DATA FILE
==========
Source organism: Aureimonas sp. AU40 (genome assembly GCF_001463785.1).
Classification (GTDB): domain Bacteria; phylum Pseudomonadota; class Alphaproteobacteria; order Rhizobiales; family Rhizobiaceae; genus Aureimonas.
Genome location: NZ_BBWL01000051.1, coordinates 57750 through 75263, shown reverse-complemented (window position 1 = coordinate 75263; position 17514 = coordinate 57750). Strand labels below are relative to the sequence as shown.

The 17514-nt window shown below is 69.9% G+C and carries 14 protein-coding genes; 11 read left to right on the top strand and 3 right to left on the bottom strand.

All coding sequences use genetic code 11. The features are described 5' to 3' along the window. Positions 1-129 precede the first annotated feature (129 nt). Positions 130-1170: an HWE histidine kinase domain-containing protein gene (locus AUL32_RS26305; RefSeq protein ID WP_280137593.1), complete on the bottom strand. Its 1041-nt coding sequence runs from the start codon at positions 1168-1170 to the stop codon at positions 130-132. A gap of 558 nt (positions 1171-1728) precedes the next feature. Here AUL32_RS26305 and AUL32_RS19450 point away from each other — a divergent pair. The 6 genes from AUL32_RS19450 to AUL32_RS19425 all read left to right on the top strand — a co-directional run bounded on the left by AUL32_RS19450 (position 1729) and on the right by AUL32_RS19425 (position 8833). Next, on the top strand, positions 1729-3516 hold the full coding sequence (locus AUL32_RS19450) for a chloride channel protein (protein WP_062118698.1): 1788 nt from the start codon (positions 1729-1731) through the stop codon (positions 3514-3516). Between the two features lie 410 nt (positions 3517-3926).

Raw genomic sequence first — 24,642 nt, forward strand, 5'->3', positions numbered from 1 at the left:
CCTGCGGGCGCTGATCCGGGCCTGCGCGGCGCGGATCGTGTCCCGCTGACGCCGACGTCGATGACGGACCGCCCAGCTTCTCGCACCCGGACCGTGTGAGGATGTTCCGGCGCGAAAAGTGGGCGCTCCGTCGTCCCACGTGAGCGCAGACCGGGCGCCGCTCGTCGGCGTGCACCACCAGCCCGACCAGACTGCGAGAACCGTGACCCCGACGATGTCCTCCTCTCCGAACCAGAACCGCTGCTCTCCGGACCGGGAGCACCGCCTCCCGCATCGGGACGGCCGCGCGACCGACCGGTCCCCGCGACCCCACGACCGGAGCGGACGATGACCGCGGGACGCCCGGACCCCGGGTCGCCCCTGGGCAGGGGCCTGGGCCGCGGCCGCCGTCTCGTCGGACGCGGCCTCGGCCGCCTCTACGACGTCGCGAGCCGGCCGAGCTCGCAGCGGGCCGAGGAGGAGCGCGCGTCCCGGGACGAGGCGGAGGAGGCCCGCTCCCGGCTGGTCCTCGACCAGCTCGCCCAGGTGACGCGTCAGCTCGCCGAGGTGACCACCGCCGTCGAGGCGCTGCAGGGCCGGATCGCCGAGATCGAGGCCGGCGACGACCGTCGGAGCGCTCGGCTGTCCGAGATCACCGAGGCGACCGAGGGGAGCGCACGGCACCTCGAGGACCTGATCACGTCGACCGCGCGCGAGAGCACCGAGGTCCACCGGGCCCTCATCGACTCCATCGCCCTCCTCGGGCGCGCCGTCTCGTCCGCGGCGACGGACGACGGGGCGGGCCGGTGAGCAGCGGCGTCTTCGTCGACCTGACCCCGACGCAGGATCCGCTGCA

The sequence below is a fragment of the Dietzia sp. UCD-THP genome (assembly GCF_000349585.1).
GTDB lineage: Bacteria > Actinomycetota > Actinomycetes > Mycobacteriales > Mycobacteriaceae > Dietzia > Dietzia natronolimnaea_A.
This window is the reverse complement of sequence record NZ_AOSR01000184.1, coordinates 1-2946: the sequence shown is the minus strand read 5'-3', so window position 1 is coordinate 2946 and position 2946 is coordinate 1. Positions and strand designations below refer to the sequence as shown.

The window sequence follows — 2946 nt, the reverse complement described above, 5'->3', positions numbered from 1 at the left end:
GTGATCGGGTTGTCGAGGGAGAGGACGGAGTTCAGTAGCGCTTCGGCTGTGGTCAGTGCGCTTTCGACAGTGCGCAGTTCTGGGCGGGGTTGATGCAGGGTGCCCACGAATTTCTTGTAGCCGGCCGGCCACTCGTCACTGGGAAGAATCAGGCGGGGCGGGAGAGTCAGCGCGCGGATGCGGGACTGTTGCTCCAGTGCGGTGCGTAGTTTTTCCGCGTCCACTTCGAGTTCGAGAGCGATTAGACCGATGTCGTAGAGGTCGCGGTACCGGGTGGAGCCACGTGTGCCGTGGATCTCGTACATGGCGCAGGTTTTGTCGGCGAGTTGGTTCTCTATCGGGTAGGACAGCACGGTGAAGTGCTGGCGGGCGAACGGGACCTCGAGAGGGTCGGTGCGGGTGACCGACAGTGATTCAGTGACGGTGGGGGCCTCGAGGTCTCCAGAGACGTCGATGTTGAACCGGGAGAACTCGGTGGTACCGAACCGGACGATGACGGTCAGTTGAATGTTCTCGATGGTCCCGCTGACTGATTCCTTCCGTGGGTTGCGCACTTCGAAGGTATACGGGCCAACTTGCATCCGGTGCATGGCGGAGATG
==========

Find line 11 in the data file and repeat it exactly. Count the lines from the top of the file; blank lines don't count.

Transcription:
The window sequence follows — 2946 nt, the reverse complement described above, 5'->3', positions numbered from 1 at the left end: